The Idea Mill pix
While the rest of the Hamptons plays, Robert Wilson's Watermill Center is hard at work on an operatic or theatrical production
Raul Barreneche -- Interior Design, 9/1/2006 12:00:00 AM
Modern ceramics in a space eventually destined to function as a residential loft for guests or Robert Wilson himself.
The the central light well in concrete block and a wing clad in corrugated zinc.
Southeast Asian totems in the courtyard off the communal kitchen.
Modernist chairs, tribal totems, and Marlene Dietrich's shoes on display in a future rehearsal and performance space.
A miniature Louis XVI chair hung alongside Gio Ponti and Buckminster Fuller originals in the residential loft.
The skylight above the chairs.
Indonesian wooden floats for turtle hunting, temporarily installed on a 1780 birch table in a small rehearsal space.
An acrylic on canvas by Jeff Elrod in the residential loft.
The light well's paving of stones collected by Wilson in Indonesia.
|It's difficult to cast Robert Wilson as a specific kind of artist. The Texas native studied architecture at Pratt Institute in New York, but he went on to become a designer of gallery installations and a director of experimental performances. Wilson's stagings of original pieces and reinterpretations of classic theater and opera meld music, dance, lighting, furniture design, painting, and sculpture into a minimalist fantasy.
Now he's inaugurated the new home of the Watermill Center, a building as enigmatic as the artist himself. Located in the New York hamlet of Water Mill, on the wooded site of an old Western Union lab, the center defies easy categorizations. It's emphatically not a performance venue or a museum, although pieces from Wilson's encyclopedic collection of ancient artifacts and modern objects are displayed throughout the 35,000-square-foot interior. Think of it as part renaissance atelier, part commune.
Wilson founded the Watermill Center in 1992 as a summer program for the arts and humanities—a laboratory for the creative process. However, the Western Union building wasn't fit for habitation, so virtually all activities took place in tents. Actors, singers, lighting and set designers, and carpenters joined Wilson to work on operas or art projects, cook and eat meals, and tend the gardens, which are dotted with sculptures and installations.
"Bob sees this as a place of possibility," says Carsten Siebert, managing director of the Byrd Hoffman Water Mill Foundation, which runs the center. (Wilson is the foundation's artistic director.) To call this a collaborative environment would be a grand understatement. In summer 2006, the center was filled with 50 students and artists working on productions of The Threepenny Opera for the Berliner Ensemble, Turandot for the Los Angeles Opera, and Phèdre for the Comédie-Française; a light-based artwork for California's Orange County Performing Arts Center by Cesar Pelli & Associates; and installations for the Moscow Biennial of Contemporary Art and the Triennale di Milano.
Wilson's aesthetic is decidedly architectural. Still, in designing his first bricks-and-mortar building, he never abandoned his method of creating stage sets and installations with full-scale mock-ups. Staffers moved cardboard replicas of concrete-block walls around until they were in what he considered the ideal spot. Gluckman Mayner Architects and Michielli + Wyetzner Architects took it from there.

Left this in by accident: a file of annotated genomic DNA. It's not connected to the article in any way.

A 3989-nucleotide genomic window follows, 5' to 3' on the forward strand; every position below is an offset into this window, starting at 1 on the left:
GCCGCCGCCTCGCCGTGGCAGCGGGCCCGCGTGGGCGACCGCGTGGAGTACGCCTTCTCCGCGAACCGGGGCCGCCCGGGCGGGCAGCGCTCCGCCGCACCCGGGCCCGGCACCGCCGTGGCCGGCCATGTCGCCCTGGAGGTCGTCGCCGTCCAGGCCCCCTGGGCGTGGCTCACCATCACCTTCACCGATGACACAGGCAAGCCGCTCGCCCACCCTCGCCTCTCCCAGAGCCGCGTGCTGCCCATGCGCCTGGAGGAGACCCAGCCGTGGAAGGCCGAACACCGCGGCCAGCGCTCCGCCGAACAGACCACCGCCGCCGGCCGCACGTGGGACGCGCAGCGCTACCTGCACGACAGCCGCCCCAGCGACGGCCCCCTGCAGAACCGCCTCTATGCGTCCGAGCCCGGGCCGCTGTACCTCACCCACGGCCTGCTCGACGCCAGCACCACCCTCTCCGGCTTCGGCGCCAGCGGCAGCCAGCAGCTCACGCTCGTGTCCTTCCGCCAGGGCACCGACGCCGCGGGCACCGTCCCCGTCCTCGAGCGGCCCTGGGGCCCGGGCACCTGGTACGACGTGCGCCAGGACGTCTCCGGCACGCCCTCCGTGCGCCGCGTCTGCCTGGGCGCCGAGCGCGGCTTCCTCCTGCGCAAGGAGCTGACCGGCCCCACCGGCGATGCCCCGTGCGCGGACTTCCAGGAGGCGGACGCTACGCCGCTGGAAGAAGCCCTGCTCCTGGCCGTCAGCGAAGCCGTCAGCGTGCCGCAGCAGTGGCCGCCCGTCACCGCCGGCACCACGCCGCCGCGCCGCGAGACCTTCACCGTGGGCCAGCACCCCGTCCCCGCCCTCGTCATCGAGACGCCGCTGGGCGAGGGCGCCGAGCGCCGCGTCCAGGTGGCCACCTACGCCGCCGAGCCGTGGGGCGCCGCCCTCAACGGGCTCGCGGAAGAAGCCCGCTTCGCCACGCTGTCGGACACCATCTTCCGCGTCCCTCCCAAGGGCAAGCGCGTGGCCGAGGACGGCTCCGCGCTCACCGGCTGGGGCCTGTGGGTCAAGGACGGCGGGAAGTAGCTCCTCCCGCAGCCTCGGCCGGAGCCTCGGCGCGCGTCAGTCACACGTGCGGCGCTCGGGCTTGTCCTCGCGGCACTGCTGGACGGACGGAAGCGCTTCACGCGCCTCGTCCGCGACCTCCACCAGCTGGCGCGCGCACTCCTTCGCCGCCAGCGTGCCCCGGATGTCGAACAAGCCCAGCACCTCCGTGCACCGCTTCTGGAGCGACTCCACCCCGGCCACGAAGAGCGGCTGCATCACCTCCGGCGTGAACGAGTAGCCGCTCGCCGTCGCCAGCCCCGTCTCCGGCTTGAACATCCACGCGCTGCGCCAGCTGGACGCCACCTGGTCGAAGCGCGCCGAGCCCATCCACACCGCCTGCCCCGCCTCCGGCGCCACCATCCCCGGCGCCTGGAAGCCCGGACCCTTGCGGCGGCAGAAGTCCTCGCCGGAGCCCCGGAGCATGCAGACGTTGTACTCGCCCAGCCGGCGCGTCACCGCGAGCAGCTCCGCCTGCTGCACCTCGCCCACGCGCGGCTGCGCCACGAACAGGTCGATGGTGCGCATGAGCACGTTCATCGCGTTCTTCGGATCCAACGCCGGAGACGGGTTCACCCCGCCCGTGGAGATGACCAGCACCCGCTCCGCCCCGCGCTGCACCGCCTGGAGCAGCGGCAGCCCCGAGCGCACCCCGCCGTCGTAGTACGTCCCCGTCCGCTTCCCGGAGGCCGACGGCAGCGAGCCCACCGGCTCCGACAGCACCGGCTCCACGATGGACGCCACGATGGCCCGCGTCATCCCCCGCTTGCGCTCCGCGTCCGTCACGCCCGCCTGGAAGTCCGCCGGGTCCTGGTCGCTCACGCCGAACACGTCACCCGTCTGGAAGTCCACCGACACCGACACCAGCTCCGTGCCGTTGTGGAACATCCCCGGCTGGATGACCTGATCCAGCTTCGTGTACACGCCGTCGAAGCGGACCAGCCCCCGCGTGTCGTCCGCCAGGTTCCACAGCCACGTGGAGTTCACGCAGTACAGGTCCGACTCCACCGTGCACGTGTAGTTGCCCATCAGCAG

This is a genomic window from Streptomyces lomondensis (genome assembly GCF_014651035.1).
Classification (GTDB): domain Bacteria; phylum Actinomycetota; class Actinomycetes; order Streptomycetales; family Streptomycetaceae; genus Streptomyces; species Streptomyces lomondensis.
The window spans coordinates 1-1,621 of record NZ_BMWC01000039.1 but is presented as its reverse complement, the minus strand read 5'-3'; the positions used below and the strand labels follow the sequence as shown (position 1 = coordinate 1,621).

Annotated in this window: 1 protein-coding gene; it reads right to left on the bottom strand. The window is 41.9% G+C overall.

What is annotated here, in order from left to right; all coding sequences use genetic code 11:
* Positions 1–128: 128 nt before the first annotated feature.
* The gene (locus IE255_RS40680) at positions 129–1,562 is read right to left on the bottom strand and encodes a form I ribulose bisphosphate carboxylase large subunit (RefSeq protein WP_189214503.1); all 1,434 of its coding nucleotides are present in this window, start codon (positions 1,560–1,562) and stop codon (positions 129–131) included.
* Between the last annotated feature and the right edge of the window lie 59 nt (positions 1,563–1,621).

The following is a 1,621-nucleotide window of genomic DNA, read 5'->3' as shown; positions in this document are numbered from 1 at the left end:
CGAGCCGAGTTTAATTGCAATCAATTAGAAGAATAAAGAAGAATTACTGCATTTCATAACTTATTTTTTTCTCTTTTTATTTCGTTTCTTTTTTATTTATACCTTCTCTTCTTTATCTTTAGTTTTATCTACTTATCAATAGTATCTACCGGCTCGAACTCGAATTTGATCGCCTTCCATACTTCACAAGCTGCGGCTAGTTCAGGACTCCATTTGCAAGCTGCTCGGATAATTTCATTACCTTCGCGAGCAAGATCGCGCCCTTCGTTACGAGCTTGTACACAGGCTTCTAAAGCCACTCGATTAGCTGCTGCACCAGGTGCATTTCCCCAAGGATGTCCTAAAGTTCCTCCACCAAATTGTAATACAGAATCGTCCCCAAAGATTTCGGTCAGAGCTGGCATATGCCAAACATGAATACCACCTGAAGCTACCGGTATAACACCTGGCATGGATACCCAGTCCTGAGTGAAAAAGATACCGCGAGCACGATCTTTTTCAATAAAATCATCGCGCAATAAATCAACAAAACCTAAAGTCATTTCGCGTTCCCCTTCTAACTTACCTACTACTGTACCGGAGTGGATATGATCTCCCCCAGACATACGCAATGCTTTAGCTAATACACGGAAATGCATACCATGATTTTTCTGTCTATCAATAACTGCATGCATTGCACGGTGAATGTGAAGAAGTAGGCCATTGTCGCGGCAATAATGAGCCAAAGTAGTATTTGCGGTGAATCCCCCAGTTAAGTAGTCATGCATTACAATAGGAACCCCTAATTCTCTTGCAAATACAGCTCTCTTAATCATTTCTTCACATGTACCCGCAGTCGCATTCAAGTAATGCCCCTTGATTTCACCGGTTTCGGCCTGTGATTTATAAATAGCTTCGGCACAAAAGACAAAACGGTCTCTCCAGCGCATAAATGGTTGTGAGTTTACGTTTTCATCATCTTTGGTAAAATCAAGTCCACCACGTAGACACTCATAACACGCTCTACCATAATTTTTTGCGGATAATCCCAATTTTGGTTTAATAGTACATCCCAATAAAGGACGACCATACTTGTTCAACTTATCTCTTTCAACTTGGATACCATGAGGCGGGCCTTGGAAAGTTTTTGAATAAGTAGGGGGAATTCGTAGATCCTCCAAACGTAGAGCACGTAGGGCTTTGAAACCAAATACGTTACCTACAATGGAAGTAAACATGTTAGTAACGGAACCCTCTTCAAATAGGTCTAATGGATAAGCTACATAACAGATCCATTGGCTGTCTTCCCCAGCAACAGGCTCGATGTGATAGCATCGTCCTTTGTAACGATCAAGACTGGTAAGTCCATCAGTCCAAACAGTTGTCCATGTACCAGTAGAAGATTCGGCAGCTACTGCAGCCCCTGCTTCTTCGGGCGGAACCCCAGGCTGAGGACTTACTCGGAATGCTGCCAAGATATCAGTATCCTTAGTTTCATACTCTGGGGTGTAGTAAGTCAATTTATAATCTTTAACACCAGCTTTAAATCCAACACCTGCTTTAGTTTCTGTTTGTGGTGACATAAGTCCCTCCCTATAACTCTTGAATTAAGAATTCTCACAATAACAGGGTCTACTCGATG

Wilson refers to the U-shape building as "violent," with sharp edges and hard lines. Most notably, the two zinc-clad wings' fronts have been conceptually sliced off to reveal floor-to-ceiling glass. The aesthetic is also extremely urban, with subway-tiled stairwells and simple black window frames. And the openness recalls the downtown lofts where Wilson made his name among the avant-garde of the 1960's.
One wing—with raw concrete floors and concrete-block walls that Siebert calls "prison deluxe"—houses a kitchen, a dining room with a huge round table designed by Wilson, a space that will become a dormitory when it's eventually furnished, and a full-floor loft-style apartment for Wilson or visitors. The more polished wing, dedicated to rehearsal and exhibition spaces, has white walls and ebonized oak floors. Joining the two wings is a meditative concrete-block tower partly open to the sky and paved with stones gathered in Indonesia.
A 2,100-square-foot double-height room is, for now, a fantastic gallery populated by pieces from Wilson's collection: an original Gerrit Rietveld Zig-Zag chair, a walrus-bone stool for seal hunting in Greenland, the silver pumps Marlene Dietrich wore for her farewell tour, tribal statues from Borneo. Wilson's office has a Donald Judd desk and chair.
In a building full of surprises, the best-kept secret is a room where part of Wilson's 8,500-piece collection, started when he was 14, serves as an "image archive," as he calls it. Lovingly, he lifts pieces from the plywood shelves and gives the provenance of each: a Richard Serra model, bundled textiles from Africa, headdresses from the Solomon Islands, an Egyptian bowl from 1500 BC, Rudolf Nureyev's blood-stained ballet slipper.
Wilson strokes a cardboard prototype of a Rietveld bentwood chair from 1925. "You can just see the power in the back," he says—before zooming in on a wooden sculpture from New Guinea. "These works are not in glass cases. You can actually touch them." Indeed, collaborators are free to rummage through his treasure trove to find ideas.
Sometimes there's a direct correlation between an object and a Wilson production. The precisely folded sleeve of a Han dynasty terra-cotta figure, for example, inspired costumes for Madama Butterfly at the L.A. Opera last year. "You have a different relationship with something when you pick it up and grasp it," Wilson says. That's the guiding concept of his collection. And, indeed, of the enigmatic facility he has built.
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